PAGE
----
SEI is a software development business that specializes in creating customized computer-based marketing and sales software to meet the needs of its clients' particular businesses. (Compl. ¶ 1, 7, Oct. 19,

[964 F.Supp.2d 1026]

2012, Docket No. 1.) Monsanto produces and sells commercial farm seed products. ( Id. ¶ 2.)

In 2008, Monsanto began to focus on developing a greater share of North America's seed market. ( Id. ¶ 9.) To achieve this objective, Monsanto met with SEI to discuss possible software development that could improve Monsanto's customer service techniques and increase its sales. ( Id. ¶¶ 9–11.) Monsanto indicated that the primary goal of SEI's work would be to enable Monsanto's sales force to make effective seed recommendations at the point of sale. ( Id. ¶ 14.) That is, Monsanto wanted software that could obtain, organize, and present information about individual farmers and farms, such as ownership, size, crops, equipment used, and finances, that would allow the Monsanto sales representative to customize his or her sales pitch to the demands of the particular farmer. ( Id. ¶ 13.)

SEI intended to accomplish Monsanto's objectives using an application known as SalesEdge Accelerator (“SalesEdge”). ( Id. ¶ 7.) SalesEdge is SEI's primary system for improving clients' sales and it “permits ... users to create personalized sales proposals—sometimes printed in binder or booklet form—using data from a wide range of sources with the data being tailored to the specific industry, seller and purchaser.” ( Id.) SEI licensed certain intellectual property from the Spangenberg Group in March 2009 that was essential to SEI's use of SalesEdge. ( Id. ¶ 7, Ex. A.) SEI's licensing agreement with the Spangenberg Group granted SEI “an irrevocable, non-exclusive, non-transferable license.” ( Id., Ex. A at 2.) Because SalesEdge was a key component of the software SEI proposed to develop for Monsanto, Monsanto was involved in the negotiations between SEI and the Spangenberg Group to acquire the necessary licensing. ( Id. ¶ 7.)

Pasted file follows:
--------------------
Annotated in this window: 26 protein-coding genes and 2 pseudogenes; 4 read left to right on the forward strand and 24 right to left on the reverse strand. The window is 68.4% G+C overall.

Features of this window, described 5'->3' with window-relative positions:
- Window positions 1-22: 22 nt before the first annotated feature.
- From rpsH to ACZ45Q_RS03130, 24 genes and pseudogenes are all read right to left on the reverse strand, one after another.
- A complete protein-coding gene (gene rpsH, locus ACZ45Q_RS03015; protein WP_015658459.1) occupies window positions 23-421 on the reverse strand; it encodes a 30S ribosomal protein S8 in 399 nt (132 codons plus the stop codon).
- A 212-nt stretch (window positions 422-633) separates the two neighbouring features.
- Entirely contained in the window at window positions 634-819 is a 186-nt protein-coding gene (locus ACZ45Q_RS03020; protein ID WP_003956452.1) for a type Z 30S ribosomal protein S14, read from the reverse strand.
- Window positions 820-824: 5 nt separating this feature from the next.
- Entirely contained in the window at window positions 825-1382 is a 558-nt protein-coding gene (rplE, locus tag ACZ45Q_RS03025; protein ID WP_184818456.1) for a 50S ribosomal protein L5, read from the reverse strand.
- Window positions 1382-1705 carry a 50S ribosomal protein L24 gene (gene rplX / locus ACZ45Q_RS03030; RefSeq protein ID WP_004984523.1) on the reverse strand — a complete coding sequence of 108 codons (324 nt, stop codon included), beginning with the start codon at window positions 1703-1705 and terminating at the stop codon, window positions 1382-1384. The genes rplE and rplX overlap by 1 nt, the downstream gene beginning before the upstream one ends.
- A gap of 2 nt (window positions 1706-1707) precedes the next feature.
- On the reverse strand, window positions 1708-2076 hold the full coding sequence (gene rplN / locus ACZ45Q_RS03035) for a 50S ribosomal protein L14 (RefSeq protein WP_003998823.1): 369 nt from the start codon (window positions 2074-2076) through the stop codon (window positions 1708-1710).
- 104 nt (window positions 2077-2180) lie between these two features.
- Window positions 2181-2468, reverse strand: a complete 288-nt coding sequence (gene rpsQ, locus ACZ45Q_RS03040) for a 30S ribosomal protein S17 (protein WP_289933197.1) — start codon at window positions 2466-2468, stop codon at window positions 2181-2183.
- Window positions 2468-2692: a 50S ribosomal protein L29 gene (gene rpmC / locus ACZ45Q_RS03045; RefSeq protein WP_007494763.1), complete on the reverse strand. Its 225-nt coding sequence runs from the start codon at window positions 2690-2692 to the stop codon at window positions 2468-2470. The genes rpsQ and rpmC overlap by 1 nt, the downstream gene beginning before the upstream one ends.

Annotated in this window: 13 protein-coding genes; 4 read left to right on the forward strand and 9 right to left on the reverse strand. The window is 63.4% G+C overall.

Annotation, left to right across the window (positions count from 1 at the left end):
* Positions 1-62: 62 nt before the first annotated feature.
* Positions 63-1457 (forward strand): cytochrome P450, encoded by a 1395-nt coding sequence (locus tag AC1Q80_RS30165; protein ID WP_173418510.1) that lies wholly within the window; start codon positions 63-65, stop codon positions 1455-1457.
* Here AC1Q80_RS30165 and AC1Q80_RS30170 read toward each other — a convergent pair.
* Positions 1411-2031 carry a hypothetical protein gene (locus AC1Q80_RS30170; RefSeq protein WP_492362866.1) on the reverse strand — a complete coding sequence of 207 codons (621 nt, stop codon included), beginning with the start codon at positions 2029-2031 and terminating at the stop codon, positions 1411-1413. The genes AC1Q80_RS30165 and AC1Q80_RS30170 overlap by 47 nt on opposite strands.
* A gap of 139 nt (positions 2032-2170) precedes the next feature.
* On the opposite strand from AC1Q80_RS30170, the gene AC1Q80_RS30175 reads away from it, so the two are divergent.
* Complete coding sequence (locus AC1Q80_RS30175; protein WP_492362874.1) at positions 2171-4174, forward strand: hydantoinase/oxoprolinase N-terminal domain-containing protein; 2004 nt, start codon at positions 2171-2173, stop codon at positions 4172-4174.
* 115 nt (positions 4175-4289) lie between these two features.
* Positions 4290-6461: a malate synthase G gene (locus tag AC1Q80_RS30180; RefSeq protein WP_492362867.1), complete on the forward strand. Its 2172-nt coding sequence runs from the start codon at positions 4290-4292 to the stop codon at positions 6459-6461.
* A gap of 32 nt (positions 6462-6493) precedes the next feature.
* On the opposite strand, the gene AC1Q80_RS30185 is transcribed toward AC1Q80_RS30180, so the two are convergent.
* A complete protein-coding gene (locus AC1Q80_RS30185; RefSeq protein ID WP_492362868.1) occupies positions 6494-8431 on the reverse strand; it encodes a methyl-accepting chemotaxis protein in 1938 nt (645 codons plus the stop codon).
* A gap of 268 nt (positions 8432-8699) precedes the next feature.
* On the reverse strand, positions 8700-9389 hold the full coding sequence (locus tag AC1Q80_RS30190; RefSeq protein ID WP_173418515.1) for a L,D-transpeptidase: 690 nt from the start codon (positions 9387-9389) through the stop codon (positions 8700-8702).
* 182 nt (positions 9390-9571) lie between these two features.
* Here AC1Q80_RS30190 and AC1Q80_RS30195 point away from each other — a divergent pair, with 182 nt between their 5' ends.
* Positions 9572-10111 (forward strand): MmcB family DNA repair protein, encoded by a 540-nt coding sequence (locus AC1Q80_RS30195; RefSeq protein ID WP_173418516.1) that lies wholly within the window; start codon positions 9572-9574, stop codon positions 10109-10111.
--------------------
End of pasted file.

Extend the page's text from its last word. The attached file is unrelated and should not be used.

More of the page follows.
Prior to entering into a relationship with SEI, Monsanto had contracted with SST, another software development company that specializes in business development and sales software with applications for the agricultural industry. ( Id. ¶ 3.) SEI was aware of Monsanto's relationship with SST. ( Id., Ex. B at 45.)